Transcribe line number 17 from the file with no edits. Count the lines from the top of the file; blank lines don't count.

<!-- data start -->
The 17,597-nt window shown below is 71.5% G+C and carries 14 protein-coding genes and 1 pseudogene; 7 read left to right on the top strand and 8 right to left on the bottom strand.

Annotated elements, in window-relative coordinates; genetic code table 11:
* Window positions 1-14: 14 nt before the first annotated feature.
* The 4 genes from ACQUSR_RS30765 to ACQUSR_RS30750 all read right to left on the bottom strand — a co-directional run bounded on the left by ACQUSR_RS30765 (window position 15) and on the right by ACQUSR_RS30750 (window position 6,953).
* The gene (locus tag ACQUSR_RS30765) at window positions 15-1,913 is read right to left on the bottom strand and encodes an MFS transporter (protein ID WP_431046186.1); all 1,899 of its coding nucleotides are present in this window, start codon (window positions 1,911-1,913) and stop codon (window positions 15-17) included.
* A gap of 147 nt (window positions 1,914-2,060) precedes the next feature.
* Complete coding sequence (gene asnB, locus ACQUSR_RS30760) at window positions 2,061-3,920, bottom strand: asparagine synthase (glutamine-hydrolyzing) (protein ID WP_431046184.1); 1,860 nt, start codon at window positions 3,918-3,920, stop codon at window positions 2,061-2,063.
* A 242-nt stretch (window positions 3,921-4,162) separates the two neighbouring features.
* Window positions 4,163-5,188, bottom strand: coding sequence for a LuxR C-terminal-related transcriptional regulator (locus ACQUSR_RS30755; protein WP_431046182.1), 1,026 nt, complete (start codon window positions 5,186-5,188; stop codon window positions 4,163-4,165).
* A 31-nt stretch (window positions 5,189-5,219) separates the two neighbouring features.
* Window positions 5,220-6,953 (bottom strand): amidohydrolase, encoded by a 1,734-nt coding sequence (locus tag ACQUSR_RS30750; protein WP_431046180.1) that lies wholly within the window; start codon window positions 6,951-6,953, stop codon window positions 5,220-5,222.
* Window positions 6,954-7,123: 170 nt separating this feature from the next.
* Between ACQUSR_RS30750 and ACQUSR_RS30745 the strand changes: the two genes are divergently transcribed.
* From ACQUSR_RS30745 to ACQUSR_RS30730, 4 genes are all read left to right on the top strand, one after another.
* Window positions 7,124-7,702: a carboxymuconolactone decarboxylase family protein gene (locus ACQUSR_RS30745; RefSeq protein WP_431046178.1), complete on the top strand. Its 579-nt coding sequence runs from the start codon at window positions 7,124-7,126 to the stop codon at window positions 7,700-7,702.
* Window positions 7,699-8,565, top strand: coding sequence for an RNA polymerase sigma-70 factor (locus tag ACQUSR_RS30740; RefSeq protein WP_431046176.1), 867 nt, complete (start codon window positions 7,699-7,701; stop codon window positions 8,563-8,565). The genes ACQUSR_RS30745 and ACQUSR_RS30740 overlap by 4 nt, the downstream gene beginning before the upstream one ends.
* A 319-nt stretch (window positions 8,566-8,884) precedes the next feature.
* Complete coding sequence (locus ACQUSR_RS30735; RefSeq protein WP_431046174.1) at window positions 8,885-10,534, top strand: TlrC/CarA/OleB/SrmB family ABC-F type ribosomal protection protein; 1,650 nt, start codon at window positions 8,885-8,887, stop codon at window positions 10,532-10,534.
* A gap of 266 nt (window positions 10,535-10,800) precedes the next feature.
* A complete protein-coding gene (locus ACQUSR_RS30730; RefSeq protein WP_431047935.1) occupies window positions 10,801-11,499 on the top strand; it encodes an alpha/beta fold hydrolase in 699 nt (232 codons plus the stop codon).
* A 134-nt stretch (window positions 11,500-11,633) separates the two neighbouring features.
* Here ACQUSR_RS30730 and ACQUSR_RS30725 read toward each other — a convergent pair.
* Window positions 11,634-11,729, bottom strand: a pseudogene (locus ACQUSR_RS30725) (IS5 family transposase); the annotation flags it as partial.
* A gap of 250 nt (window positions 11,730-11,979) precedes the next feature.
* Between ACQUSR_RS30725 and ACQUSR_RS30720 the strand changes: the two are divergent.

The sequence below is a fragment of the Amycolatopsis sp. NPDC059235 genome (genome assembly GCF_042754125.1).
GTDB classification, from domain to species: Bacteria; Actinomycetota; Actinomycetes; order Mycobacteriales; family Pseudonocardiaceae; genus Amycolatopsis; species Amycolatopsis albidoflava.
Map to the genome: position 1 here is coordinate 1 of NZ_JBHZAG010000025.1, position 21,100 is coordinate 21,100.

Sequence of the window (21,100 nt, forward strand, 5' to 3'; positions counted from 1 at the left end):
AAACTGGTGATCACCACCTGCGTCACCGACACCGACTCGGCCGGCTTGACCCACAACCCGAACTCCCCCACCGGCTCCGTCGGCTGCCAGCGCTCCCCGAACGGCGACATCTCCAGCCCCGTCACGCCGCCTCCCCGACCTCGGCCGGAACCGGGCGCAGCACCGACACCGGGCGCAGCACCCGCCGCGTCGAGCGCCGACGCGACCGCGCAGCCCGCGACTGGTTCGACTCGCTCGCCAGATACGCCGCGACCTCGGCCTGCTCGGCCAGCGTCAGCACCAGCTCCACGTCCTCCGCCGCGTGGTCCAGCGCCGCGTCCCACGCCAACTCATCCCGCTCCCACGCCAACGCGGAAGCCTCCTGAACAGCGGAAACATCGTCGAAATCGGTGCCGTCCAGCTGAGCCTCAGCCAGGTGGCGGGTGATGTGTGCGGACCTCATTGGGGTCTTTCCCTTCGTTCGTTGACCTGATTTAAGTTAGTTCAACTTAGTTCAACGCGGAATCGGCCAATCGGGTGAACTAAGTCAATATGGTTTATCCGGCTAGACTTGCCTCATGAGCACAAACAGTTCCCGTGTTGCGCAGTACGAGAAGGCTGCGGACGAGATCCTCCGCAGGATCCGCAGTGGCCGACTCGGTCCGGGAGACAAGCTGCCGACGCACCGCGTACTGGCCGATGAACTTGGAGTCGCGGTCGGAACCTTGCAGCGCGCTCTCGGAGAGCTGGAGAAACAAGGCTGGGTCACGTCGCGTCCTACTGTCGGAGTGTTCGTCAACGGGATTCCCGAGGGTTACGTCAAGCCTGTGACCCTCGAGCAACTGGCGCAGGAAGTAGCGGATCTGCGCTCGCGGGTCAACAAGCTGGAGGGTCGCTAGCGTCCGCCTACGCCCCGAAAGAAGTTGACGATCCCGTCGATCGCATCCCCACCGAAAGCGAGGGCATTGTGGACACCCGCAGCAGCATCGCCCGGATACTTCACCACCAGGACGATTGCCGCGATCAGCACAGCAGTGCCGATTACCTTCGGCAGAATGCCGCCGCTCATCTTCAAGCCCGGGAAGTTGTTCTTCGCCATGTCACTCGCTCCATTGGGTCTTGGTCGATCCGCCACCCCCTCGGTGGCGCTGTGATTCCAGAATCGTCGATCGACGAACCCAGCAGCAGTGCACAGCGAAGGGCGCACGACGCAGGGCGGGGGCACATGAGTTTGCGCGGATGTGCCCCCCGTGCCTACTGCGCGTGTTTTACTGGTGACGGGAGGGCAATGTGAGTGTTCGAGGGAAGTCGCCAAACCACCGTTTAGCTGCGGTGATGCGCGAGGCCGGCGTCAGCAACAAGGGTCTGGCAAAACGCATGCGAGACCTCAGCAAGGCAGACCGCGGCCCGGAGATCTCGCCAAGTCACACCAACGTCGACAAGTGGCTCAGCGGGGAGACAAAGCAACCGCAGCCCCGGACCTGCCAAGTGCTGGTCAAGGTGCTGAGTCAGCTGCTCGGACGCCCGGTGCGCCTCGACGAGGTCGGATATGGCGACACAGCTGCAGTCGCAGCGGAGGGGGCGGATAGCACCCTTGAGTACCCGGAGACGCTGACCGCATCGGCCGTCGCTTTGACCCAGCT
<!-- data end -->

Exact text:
* A 319-nt stretch (window positions 8,566-8,884) precedes the next feature.